The likelihood that Yuma County, (or any eastern Colorado rural county east of the 104th longitude) would institute a ban is nil. Thus, using logic often employed here by the trolls, would make their assertion that this is an attempt at a 'statewide ban' patently false

    The Front Range (and possibly the sacrifice zone on the western slope) may well decide they want a different kind of future than the one playing out in Weld County.  If the Boulder-Larimer County cooridor decided, by a democratic vote, that their future should be built upon its environment, its human assets and research and education institutions – they should be afforded that option.  It would be a reasonable outcome if that happened.  In fact, Colorado's high-tech sector produces 2x more jobs per dollar of state GDP than the O&G sector – without requiring the massive consumption of our natural resources and inordinate strains on our physical infrastructure.

    A ban instituted locally by citizens would also address the growing challenges of food security (Colorado is a "Food Desert".);  it would preserve the regions agricultural water supplies for food production – and thwart the growing air quality challenges of the region that affects current agricultural production already.

    Weld County is an economic powerhouse because it has mastered the art of of exploiting its natural gas resources. That is their resource.  Eastern Colorado harbors the energy equivalent of Weld County oil and gas reserves – it just happens to be in the form of megawatt-hours and not btu's. The same can be said for the Weld County Saudi Arabia of solar, the San Luis Valley.

    "Energy" is "Energy".  Natural gas is no more important to this "Energy State" than is any other form of energy.  It could be a good bridge to the future, but without the proper regulatory oversight it's no better than the extraction and combustion methods of any other form of dinosaur poop. It's becoming increasingly apparent that sacrificing our long-term future on the extraction of these prehistoric sources of energy is a bad bet.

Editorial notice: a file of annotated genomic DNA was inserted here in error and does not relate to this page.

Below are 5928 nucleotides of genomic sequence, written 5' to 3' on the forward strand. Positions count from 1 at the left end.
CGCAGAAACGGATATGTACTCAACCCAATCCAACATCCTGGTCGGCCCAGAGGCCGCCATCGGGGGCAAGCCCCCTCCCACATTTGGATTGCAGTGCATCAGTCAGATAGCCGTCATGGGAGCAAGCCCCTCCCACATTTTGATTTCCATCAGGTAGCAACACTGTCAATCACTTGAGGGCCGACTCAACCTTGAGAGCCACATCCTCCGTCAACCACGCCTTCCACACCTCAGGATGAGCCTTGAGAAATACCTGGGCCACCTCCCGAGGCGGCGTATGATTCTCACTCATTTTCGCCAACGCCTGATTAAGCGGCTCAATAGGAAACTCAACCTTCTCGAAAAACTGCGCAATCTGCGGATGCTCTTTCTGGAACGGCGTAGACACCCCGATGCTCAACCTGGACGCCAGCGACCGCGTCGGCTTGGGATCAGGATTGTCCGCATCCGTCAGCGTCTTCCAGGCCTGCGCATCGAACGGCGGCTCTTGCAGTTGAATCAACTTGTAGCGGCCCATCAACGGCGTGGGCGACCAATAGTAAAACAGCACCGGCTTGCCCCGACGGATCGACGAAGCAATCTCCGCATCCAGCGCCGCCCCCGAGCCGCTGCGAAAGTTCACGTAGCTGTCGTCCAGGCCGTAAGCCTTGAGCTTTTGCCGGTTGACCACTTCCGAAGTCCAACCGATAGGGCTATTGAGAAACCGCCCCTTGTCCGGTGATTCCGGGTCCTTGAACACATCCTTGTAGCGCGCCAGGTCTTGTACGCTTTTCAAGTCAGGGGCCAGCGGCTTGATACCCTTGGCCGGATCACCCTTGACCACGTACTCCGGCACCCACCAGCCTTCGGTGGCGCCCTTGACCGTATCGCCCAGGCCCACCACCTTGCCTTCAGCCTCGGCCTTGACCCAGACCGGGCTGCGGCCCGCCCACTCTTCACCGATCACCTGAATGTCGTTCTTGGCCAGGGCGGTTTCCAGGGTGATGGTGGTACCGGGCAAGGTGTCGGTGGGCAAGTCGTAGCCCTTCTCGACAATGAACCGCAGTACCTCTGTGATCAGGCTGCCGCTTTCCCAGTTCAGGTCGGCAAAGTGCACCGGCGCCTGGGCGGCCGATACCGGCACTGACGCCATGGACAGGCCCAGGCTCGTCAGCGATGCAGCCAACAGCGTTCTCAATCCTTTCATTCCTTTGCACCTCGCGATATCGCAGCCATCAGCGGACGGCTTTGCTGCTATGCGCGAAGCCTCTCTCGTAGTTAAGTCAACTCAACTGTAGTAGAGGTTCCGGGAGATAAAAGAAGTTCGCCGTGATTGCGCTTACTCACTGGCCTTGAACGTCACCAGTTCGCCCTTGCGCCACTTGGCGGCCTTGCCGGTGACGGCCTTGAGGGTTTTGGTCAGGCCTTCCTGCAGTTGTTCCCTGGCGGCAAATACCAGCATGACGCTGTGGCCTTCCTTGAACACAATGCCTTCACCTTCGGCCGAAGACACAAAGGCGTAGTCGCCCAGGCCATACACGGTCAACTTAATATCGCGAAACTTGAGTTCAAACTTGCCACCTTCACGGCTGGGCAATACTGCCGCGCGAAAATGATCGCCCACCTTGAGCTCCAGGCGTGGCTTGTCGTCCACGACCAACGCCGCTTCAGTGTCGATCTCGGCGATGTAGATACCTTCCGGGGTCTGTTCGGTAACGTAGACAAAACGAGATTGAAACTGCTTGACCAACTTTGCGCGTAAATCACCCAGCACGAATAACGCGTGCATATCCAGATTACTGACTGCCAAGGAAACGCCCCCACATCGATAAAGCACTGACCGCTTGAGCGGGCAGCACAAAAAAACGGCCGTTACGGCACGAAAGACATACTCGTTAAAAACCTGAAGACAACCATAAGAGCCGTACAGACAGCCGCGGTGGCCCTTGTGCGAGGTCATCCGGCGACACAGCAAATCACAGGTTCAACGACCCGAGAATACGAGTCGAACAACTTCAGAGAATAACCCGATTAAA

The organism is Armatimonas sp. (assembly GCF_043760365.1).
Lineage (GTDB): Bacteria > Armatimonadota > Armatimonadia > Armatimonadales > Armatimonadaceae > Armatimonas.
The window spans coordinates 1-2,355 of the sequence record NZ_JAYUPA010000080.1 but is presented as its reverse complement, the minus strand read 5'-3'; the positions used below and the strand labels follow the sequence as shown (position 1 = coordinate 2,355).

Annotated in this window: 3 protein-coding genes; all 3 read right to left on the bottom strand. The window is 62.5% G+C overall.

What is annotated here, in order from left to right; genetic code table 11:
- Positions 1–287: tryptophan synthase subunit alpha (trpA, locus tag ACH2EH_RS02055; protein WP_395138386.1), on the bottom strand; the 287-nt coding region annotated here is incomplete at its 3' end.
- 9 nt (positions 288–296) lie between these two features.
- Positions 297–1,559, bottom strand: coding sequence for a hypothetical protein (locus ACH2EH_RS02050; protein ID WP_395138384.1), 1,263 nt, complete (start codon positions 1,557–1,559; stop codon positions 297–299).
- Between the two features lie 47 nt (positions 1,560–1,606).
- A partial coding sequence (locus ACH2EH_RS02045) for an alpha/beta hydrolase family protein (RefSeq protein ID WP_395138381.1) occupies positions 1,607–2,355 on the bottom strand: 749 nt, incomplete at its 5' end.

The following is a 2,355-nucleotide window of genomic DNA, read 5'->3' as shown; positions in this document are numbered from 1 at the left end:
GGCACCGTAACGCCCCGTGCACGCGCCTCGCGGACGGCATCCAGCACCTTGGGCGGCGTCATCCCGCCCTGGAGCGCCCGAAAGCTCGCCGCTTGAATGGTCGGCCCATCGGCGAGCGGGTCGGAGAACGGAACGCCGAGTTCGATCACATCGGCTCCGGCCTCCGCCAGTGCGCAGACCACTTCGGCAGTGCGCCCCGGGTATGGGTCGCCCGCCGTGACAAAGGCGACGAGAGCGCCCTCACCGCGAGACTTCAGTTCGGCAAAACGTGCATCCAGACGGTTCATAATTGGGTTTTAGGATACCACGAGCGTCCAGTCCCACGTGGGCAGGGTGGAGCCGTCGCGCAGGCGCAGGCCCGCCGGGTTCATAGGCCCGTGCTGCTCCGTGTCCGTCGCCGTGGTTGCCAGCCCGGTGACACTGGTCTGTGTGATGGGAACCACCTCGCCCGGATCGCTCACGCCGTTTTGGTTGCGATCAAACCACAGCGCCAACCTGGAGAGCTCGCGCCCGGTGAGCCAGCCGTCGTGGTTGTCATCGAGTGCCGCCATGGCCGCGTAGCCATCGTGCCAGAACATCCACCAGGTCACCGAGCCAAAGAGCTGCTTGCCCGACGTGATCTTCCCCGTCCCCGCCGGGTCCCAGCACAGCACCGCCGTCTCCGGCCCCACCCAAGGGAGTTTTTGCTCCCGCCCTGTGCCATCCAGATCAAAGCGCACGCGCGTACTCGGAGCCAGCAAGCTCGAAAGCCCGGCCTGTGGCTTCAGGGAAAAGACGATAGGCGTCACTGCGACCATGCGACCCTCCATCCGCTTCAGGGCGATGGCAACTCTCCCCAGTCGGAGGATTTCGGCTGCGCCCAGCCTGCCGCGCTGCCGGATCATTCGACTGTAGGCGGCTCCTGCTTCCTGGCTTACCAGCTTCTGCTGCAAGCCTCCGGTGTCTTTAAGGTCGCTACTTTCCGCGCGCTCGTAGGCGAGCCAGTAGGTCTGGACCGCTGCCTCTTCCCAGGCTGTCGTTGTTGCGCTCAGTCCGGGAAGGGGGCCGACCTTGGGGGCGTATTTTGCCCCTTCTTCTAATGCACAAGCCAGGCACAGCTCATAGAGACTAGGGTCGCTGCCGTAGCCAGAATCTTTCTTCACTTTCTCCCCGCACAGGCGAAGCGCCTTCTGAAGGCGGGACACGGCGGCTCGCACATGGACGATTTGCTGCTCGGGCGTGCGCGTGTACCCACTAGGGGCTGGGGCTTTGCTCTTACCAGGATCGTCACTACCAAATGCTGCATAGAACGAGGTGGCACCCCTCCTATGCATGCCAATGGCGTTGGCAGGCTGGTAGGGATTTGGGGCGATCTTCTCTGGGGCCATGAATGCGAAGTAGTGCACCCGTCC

Our unfortunate detour from Ritter's "New Energy Economy"  (a platform that delivered him a 16-point advantage over Beauprez) over the past four years is proving, so far, to have contributed little, if any, significant benefits to the state's economy when you view it through the lens of what the alternatives could have been.

    As our dear, departed friend Randy Udall often challenged us: "speak to the blinding flashes of the obvious".  In this case, it may be time to suggest that if the Emperor isn't naked, it's starting to look like a toga party with half the sheet gone.  This issue won't be an ideological fight. It will be decided by a majority of citizens, duly informed of their choices, that will be made up of Democrats, Republicans, Libertarians, Greens and Independents.  I'll go out on a limb and call them "The Majority".

    To refute gumshoe's response, this will not be a losing intiative that will hurt Dems up and down the ballot.  It will be the death knell to those seeking office (regardless of political stripe) who choose a platform that supports the illusion of a free-market, economy-building industry.  One that, in reality, is hell-bent on the consumption of our natural resources at all costs.  It will deliver to John Q. Public what has proven to be out-of-reach via our elected officails; it will bridle an industry that has mastered the art of privatizing its profits while socializing its costs. 

    And the people will have spoken.

    Every community and region of the state has different resources.  Yuma County isn't going to draw high-tech into the Ogallala region any more than Boulder – See more at:

    very community and region of the state has different resources.  Yuma County isn't going to draw high-tech into the Ogallala region any more than Boulder County is going to develop large pork and cattle confinement operations. – See more at:

  4. I'm basically a voting rights and civil liberties gal, who bleeds green.

    The local control initiative speaks to my goal of seeing Colorado citizens get to determine their own economic futures, and how much pollution they're willing to live with long term, for short term gain.  If they're well-informed on the risks, and say, hey! We'll take that risk of fetal abnormalities for the sake of a few jobs!  Then more power to them. I do want to see that "well-informed" piece in place, though.